1.) Offer an iPad app for some roving, FOH and monitor mixing.
      2.) The ability to save scenes. Great for saving the monitor mixes, FOH starting mix, compressors etc.
      3.) Onboard effects.

      I'm sure I'm missing a few, but you get the idea. From there, the various boards kind of carve out their niche for what they do well or offer. In my opinion, here is what separates the brands at this price point:

      1.) The Soundcraft boards offer a good sound and easy navigation with decent onboard effects. They have the weakest iPad app of the group and the boards lack a few of the nicer features. (At least the Si Expression series does. If you bump up to the newer Impact, they added a lot of the missing elements.

      2.) The Behringer X32 is the most popular gigging band board out there for many years running. Solid, Midas built pre amps, good effects and a strong iPad app. It's #1 for a reason, but the faders feel wimpy to me.

      3.) PreSonus just released the StudioLive III boards and they look like a solid contender. They added motorized faders, onboard wifi and the ability to record 16,24 or 32 tracks off the board to a memory card that you can then take to your DAW and mix down. A huge feature they offer is the ability to record the bands sound check and then recall it back up and tweak the mix while the band is taking a break. In most gigging bands, someone is pulling double duty as musician and sound guy. This lets you get out front and dial in the mix and essentially be two places at once. A really nice feature. I'm seriously considering one for my band.

      4.) From a pure sound standpoint, the Midas M32 is the winner. True Midas pre amps and a rock solid board and effects.

      Allen and Heath and Roland also offer good boards at this price point. In my opinion, the Roland M200i has the strongest iPad app of any one out there but lacks a few other features now and is getting up there a bit in age.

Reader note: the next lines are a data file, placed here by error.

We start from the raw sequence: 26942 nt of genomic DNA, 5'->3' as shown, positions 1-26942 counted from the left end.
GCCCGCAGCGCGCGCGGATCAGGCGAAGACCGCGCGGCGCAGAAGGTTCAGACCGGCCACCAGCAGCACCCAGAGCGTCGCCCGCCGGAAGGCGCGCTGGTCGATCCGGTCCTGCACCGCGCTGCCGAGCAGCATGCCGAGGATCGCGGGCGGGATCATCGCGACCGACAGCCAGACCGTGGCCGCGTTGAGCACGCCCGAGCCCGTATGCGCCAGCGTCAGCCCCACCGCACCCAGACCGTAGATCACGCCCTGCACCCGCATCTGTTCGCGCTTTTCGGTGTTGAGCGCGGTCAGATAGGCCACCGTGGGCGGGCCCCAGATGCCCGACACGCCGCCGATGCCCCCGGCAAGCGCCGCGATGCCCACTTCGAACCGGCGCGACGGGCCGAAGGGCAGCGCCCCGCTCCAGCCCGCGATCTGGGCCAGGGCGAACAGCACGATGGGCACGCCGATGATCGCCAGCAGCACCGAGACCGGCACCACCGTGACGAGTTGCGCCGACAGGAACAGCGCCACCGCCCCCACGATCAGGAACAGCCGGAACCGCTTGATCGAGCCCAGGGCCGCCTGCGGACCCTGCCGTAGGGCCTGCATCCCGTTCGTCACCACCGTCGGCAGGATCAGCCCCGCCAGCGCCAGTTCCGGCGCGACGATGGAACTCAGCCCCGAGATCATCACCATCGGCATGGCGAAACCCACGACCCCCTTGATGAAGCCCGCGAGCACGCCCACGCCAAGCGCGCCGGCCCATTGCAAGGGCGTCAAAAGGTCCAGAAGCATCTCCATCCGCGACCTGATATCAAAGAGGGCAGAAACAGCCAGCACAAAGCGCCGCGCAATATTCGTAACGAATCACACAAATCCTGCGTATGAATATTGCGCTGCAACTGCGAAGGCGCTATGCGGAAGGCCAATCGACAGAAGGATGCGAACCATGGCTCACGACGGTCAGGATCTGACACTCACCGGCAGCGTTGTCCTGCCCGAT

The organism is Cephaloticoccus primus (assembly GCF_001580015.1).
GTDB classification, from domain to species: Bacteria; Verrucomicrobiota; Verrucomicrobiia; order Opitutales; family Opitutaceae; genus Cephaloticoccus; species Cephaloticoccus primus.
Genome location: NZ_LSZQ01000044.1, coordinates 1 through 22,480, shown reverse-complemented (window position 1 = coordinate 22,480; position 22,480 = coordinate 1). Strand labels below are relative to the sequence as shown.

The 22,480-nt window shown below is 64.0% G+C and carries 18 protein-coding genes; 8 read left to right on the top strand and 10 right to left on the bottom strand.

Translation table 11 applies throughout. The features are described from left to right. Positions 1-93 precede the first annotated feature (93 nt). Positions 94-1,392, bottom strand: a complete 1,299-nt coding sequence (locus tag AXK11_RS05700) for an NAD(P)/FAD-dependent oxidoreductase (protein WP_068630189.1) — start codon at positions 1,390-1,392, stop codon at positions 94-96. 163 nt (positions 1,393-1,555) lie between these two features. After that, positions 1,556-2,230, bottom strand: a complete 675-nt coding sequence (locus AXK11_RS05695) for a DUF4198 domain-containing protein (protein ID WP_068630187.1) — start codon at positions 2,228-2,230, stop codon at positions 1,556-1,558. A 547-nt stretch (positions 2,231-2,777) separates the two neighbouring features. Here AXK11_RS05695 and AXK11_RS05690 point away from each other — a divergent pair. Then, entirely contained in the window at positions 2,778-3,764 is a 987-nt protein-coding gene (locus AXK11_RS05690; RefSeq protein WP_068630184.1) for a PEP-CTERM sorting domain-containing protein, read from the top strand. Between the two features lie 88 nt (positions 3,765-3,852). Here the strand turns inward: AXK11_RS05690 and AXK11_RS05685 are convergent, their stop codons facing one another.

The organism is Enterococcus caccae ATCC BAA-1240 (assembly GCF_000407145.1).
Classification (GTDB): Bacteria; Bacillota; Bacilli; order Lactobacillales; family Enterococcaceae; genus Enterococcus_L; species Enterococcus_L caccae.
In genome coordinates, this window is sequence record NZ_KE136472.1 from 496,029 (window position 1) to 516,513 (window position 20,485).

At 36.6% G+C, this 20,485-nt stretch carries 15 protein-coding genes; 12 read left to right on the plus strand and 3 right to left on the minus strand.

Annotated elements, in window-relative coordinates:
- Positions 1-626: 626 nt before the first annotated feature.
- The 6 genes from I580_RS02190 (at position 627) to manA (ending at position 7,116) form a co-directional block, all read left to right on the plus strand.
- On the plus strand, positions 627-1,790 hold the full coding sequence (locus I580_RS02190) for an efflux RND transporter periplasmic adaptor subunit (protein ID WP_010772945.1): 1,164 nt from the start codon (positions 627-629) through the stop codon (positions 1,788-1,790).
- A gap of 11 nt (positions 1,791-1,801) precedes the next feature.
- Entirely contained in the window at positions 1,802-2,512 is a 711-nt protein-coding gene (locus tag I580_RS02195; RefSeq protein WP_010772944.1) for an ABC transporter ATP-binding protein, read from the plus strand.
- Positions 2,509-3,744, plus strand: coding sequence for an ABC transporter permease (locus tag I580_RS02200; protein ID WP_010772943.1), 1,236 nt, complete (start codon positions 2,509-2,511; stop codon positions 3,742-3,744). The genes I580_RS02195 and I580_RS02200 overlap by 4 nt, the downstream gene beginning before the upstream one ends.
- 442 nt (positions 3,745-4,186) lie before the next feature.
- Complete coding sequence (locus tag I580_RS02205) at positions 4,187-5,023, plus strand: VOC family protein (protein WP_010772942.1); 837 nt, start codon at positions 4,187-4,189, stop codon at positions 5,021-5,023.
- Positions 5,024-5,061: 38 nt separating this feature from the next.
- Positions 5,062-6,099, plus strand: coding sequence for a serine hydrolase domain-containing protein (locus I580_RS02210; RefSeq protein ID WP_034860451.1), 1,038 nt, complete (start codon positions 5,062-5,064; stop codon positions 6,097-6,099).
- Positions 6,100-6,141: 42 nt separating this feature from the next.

Not sure if I helped out a bunch, but it will give you a few ideas to go read reviews on etc.

      SCHECTER SOCIETY

      Comment


      • #4
        Hey guys,

        Thanks so much for you advice, great to actually have a comprehensive answer on these things! Price is something we will not skimp at, we are looking at a preowned, next to new system, just to shave a few hundred off the price.


        flyfis4fun - we have looked at the Yamaha DBR12s, are they any good at all? How do you find yamaha in general?

        Thanks for the mixer advice, great!!

        Comment


        • #5
          Originally posted by narratones View Post
          Hey guys,

          Thanks so much for you advice, great to actually have a comprehensive answer on these things! Price is something we will not skimp at, we are looking at a preowned, next to new system, just to shave a few hundred off the price.


          flyfis4fun - we have looked at the Yamaha DBR12s, are they any good at all? How do you find yamaha in general?

          Thanks for the mixer advice, great!!
          Purchasing used equipment is the best idea if I were you. I have found that the sound gear that I purchased (as used) can be sold for nearly the same price but new gear (even only a couple of months old) will only garner a 'used" price.

          The time that you purchase used gear will determine the price that you pay. I have found that in my local area (Boston) the best time to purchase used gear is in October. The most expensive time is April/May. Supply and demand, I guess.

          Comment


          • #6
            Yep, just bought the mixer on eBay for around 200 less than the RRP and it's been used a few times.

            Comment


            • #7
              Hello!! I use a Soundcraft gigrac 1000 powered mixer complete with 2 internal Crown lightwt power amps even has kexicon effects built in get a gigrac1000 and a couple of 12inch passive speakers loud eneuogh for typical club gig want more sound use line out to a powered speake r or a small bass amp with speaker
              ‚Äčeven more power for outdoor gig add a power amp and 2 15inch bass or pa speakers for bass speakers add a crossover if needed for bass only

              Comment


              • #8
                Originally posted by Axisplayer View Post
                Wattage is one of the least important specs in a system.

                Anyway, Soundcraft is a name brand with good reputation but every brand has cheap junk, good stuff, and in between. Buy wisely. The motto in audio is "Buy once, cry once." You get what you pay for (if you are lucky.) If you buy junk you will regret it every time you use it. Buying good gear is tougher, but once paid for, makes you happy every time you use it.

                Here is some free general advice of what really matters (at least to me)...